The Trump Administration recently “floated” four executive orders designed to lower US drug pricing. While the methodology is unclear, it seems likely that international reference pricing (IRP) may be used.
MME looked at the implications of using IRP from two prior proposals; one based on a ‘most favored nation’ approach and another capping drug prices at 120% of the average price in Australia, Canada, France, Germany, Japan, and the United Kingdom.
To assess the potential global impact, we conducted an analysis of 10 leading Medicare Part B drugs. The criteria used to select the drugs for analysis were:
- Medicare Part B drugs with >$100M total of 2017 spending
- Single source drugs approved after January 2010 (no generics or biosimilars as of December 2019)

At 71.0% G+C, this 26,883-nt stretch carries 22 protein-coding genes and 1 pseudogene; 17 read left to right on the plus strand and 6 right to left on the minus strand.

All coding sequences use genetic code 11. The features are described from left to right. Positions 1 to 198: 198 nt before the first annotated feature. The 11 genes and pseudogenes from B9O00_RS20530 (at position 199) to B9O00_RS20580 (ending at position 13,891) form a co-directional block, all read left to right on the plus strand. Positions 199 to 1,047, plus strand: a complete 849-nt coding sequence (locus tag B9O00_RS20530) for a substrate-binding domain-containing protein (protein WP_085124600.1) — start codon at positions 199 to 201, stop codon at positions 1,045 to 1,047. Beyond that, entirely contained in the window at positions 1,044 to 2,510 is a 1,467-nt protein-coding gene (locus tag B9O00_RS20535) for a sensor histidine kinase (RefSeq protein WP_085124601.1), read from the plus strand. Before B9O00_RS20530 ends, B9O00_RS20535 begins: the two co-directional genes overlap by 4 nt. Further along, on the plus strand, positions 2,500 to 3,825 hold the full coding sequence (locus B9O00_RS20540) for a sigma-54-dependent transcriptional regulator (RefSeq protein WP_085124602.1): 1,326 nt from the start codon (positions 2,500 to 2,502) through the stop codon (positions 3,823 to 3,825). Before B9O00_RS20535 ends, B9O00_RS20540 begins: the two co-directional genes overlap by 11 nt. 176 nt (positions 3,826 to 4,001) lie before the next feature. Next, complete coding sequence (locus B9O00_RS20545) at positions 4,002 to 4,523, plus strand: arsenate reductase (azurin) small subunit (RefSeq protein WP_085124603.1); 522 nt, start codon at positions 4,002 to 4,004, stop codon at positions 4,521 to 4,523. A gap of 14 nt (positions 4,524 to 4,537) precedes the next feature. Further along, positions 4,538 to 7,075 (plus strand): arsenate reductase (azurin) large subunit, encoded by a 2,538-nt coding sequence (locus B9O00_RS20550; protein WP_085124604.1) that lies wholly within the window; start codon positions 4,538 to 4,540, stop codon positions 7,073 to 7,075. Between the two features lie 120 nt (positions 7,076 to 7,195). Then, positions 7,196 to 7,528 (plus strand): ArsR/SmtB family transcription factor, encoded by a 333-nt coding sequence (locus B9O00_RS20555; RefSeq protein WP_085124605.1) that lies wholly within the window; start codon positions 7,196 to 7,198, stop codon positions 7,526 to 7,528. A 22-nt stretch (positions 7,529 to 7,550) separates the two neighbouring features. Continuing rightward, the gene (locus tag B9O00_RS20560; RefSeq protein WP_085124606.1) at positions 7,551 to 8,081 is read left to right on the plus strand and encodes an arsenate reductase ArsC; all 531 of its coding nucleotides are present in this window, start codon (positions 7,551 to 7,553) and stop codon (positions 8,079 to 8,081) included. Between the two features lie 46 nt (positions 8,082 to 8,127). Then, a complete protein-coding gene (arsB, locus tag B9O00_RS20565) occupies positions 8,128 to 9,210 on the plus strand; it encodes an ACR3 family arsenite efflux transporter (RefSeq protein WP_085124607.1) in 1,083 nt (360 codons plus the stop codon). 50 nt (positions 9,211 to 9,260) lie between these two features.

- Vaccines, immunoglobulins, blood products were excluded
- Drug price data available in the US and 6 reference markets (ex-factory prices analyzed in all countries; reimbursed price used in Japan; ASP included for the US) as of August 10, 2020
Overall price declines based on these methods are summarized in the table below:
|At launch||58%||33% to 80%||30%||10% to 67%|
|Currently||65%||40% to 88%||42%||19% to 78%|
Management of the global price corridor, along with visible and negotiated prices will be critical for manufacturers if these approaches continue to be pursued. It will also be key to monitor proposed methodologies and which price level is referenced, given these can vary substantially amongst countries based on their individual margins. If enacted, the impact would be substantial both within and outside the US with major implications for global pricing strategies and launch decisions.
We are extending an invitation to a virtual meeting to talk through this analysis and how it translates to actionable preparation strategies for your product. Contact us today to schedule a meeting to discuss how we can help.